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June 2006 Meeting Report

Our guest speaker for June was Dr Jeremy Rossita, who gave us a fascinating insight into the history of Denny Abbey, 6miles to the north of Cambridge. This site, which was effectively an island in the surrounding fen country, was farmed 2000 years ago, and there was probably a farming settlement here when the abbey was founded in about 1150 by a group of Benedictine monks from Ely. The church they built, called Denny Priory, was completed by 1159, of which little remains apart from the transepts.

After only a few years, the monks returned to Ely and in 1170 the site was taken over by the increasingly vigorous Knights Templar. Their purpose was to protect Christian pilgrims making the hazardous journey to the Holy Land- perhaps even more hazardous than it is now! The buildings were used as a rest home for retired, travel weary Knights. During their occupancy they built a number of additions, including an infirmary and a large arched doorway. Sadly for the Templars, Christians were expelled from the Holy Land in the 1290s , thus removing the raison d'etre from the Knights. They had also managed to upset both the Pope and Edward I and were banned in 1308, and Denny Abbey confiscated.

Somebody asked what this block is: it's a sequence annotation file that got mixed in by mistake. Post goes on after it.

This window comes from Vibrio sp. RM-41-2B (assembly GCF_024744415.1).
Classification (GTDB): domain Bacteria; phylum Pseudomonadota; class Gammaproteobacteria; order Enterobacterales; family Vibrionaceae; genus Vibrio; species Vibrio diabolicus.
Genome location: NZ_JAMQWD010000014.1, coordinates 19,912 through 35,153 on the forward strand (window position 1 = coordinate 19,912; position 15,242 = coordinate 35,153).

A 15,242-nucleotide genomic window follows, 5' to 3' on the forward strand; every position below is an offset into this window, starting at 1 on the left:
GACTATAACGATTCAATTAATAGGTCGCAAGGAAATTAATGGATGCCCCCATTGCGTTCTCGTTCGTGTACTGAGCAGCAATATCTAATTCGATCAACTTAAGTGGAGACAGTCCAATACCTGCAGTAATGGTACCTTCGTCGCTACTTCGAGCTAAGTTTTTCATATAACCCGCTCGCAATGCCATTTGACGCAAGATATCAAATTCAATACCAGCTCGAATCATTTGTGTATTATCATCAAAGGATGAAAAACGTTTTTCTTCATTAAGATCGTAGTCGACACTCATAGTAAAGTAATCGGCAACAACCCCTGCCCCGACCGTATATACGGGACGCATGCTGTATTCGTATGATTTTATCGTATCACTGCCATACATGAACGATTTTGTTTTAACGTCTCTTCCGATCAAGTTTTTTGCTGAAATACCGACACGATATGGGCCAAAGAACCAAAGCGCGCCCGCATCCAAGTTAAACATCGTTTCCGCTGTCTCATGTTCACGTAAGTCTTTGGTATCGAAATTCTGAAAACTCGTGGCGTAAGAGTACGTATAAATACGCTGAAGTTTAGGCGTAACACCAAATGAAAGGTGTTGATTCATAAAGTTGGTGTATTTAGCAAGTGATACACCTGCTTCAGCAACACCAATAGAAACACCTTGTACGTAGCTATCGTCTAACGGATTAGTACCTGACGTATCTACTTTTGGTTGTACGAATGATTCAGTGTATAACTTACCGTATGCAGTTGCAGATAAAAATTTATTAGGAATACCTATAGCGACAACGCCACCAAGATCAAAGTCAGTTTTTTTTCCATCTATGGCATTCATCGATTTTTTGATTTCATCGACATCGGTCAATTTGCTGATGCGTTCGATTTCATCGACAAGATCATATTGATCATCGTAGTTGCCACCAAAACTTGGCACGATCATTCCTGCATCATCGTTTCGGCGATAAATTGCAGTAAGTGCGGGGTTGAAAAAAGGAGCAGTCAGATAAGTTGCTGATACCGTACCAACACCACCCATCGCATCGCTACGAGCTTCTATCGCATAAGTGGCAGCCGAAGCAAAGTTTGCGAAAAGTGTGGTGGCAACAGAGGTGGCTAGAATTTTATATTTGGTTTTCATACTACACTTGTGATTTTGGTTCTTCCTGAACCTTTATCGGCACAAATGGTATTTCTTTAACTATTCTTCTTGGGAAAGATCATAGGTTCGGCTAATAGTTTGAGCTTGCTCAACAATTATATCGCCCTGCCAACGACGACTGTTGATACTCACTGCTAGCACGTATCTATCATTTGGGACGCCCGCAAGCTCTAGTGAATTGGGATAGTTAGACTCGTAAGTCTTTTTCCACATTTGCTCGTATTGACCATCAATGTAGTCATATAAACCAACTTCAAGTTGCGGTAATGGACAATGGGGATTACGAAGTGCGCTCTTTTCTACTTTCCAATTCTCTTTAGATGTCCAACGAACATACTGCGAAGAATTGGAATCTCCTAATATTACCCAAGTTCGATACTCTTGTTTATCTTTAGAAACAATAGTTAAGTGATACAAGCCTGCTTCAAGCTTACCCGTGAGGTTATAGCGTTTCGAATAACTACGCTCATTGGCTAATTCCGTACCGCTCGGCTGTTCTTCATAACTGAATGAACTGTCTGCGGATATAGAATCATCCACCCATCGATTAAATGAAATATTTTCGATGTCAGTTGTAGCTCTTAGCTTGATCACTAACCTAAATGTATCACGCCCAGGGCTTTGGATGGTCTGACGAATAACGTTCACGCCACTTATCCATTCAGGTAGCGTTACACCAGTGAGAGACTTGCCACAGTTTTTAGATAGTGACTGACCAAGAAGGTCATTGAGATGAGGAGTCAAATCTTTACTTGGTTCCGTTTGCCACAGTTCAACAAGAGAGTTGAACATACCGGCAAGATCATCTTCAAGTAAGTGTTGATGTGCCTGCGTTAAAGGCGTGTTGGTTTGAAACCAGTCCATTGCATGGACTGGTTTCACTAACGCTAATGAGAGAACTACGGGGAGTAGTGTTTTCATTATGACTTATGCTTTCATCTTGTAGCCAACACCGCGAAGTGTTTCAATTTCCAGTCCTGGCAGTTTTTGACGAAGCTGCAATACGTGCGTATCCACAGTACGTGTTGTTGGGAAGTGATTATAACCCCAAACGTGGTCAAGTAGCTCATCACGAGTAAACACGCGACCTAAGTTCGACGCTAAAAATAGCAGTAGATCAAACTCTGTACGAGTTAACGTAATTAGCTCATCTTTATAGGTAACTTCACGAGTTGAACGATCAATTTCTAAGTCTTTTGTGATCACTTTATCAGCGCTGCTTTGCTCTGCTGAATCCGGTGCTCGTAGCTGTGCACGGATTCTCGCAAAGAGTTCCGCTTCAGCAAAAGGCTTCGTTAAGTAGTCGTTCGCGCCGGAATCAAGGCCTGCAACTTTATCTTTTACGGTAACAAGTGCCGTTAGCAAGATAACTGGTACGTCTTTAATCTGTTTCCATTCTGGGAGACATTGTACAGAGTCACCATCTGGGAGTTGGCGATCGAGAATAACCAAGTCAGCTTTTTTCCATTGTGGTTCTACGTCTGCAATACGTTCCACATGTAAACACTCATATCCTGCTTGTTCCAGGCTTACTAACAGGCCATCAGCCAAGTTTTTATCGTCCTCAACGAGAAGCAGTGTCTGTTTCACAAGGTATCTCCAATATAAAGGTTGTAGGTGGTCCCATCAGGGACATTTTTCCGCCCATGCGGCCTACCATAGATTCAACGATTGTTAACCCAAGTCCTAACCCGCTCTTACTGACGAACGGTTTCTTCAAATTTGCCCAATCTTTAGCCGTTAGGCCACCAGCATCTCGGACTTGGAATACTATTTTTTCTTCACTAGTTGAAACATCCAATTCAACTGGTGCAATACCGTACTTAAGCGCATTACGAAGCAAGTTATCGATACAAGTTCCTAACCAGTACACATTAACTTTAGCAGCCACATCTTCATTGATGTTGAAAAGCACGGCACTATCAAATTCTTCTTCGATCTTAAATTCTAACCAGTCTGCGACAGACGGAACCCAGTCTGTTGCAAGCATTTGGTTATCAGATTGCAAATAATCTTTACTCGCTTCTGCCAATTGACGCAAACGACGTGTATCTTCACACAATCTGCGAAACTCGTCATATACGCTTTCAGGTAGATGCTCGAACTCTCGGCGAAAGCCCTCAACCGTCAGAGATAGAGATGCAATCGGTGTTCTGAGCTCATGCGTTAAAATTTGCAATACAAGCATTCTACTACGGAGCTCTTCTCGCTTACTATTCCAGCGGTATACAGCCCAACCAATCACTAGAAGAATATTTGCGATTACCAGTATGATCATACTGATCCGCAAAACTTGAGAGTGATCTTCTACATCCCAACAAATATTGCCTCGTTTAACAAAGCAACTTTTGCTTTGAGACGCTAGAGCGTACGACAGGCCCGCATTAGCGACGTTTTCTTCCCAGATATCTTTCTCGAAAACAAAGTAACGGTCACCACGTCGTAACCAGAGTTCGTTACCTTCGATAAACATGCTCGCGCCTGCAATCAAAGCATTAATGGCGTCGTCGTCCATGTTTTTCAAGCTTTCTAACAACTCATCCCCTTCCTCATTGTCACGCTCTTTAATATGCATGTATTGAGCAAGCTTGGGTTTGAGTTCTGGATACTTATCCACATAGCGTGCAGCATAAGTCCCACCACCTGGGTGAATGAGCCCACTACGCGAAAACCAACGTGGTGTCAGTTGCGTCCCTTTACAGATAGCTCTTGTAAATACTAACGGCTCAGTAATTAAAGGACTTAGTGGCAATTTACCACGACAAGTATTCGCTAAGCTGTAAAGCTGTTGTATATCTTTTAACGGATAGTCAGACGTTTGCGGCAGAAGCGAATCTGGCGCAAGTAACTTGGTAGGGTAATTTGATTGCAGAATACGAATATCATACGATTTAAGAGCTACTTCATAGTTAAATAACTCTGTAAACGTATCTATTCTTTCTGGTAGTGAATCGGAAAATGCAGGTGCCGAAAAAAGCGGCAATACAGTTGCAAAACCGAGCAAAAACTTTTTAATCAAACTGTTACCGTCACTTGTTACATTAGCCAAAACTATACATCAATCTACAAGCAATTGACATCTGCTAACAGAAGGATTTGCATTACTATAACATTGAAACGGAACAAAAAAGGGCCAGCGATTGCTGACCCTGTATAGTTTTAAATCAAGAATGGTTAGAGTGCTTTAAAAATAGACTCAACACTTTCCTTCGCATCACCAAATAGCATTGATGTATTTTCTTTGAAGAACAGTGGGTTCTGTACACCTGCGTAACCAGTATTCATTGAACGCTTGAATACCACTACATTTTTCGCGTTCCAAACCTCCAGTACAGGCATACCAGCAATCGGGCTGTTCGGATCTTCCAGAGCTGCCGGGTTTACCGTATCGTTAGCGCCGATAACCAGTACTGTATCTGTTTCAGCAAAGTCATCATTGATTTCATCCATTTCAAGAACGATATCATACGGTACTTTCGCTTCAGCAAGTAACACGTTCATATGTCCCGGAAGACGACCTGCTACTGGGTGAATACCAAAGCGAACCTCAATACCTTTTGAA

In about 1327 Edward III gave it to a relative, the widowed Mary de St Pol, Countess of Pembroke. She converted part of the church into a suitable residence for herself, and rebuilt the remaining part for a community of Franciscan nuns, who became known as the poor Clares, possibly as their lifestyle was in marked contrast to the relatively luxurious one of the Countess with whom they lived side by side. The countess also founded Pembroke College

This phase of the Abbey came to an abrupt end in 1539, when Henry VIII enacted his infamous Dissolution of the Monasteries. The nuns refectory became a barn and parts of the church used as a farmhouse. The nuns church was pulled down and the brickwork recycled into local housing.

The abbey was taken over by the English Heritage who carried out a programme of restoration and set up the increasingly popular Farmland Museum with a complete 1940s farmworker cottage and village shop. As the Education Officer, Jeremy is responsible for organising a wide range of activities, including children's activity days and craft workshops. Jeremy had brought along a collection of mainly 1940s memorabilia, including a gas mask and ration book, these being on display at the Museum.

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